100 per cent FDI is permitted in Indian entities that carry out single brand retail via e-commerce. The policy will not only generate more investment but is a boon for Indian malls as well. Let’s find out how…
India is already host to some of the largest global e-commerce players. The announcement that 100 per cent FDI will now be allowed in e-commerce is going to open the floodgates to a host of other players in this segment. The impact that this development will have on Indian real estate will be significant. In the first place, the new players – like their predecessors – will require large office spaces to house their back-end teams. They will naturally direct this requirement to the country’s top 7 cities.
The second impact will be on the demand for warehousing and logistics real
estate. Unlike the demand for office spaces, this additional requirement will be spread fairly evenly across Indian cities. E-commerce players need to be able to deliver quickly to their customers, and one of the most important clientele segments for them are in the tier II and tier III cities. We will therefore see a significant step-up in demand for warehousing spaces in and around these cities.
On the flip side, there has been a rider clause attached to the FDI liberalisation on e-commerce. The e-commerce players now will be unable to sell below the market prices and not more than 25 per cent of sales will happen via one vendor (this proviso does raise a question about the term ‘market price’, given that there is fairly broad accepted range for most products). In any case, this announcement brings brick-and-mortar retailers on a more level playing field, and would help to still the outcry over unfair trade practices to an extent.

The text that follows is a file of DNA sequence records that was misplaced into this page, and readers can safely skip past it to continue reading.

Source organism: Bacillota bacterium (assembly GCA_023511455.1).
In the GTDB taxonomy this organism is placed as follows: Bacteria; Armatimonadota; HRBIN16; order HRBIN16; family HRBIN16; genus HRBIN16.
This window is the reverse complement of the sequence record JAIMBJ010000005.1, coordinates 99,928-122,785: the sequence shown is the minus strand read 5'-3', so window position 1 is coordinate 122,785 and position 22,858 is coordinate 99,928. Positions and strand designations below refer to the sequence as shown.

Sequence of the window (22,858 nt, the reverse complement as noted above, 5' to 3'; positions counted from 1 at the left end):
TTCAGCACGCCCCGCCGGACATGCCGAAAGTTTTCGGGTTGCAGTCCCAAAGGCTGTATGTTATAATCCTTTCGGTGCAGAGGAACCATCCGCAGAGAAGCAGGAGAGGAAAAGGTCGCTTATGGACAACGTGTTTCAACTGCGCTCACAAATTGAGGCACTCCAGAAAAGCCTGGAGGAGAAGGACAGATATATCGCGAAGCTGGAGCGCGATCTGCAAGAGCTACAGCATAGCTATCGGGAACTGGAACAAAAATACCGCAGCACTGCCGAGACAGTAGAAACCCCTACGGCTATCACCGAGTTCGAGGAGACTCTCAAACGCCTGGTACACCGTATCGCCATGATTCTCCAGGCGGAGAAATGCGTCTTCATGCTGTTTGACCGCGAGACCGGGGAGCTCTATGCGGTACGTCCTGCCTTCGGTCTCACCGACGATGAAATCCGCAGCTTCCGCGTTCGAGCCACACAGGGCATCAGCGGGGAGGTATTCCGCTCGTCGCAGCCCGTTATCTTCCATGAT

Overall, this is positive for the retail industry; more rational behaviour will now prevail in terms of market trade practices, and mounting of losses by most e-commerce companies will be curtailed. Online sales may reduce as deep discounts disappear, although losses will also be capped.
If we look at the West, e-commerce and brick-and-mortar players co-exist happily, and this dynamic can definitely reflect on the Indian terrain as well. With e-commerce in India still at the nascent stage, the base being low even now and the growth rate very high, there is enough scope for both e-commerce and brick-and-mortar retail to flourish.
About the author: Anuj Puri is the Chairman and Country head of Jones Lang Lasalle. With over 20 plus years of experience ranging from feasibility studies and program requirement derivation to fund and investor sourcing, Anuj has expertise in planning, undertaking demand assessment studies and transactional services including marketing strategies based on technical real estate market analysis.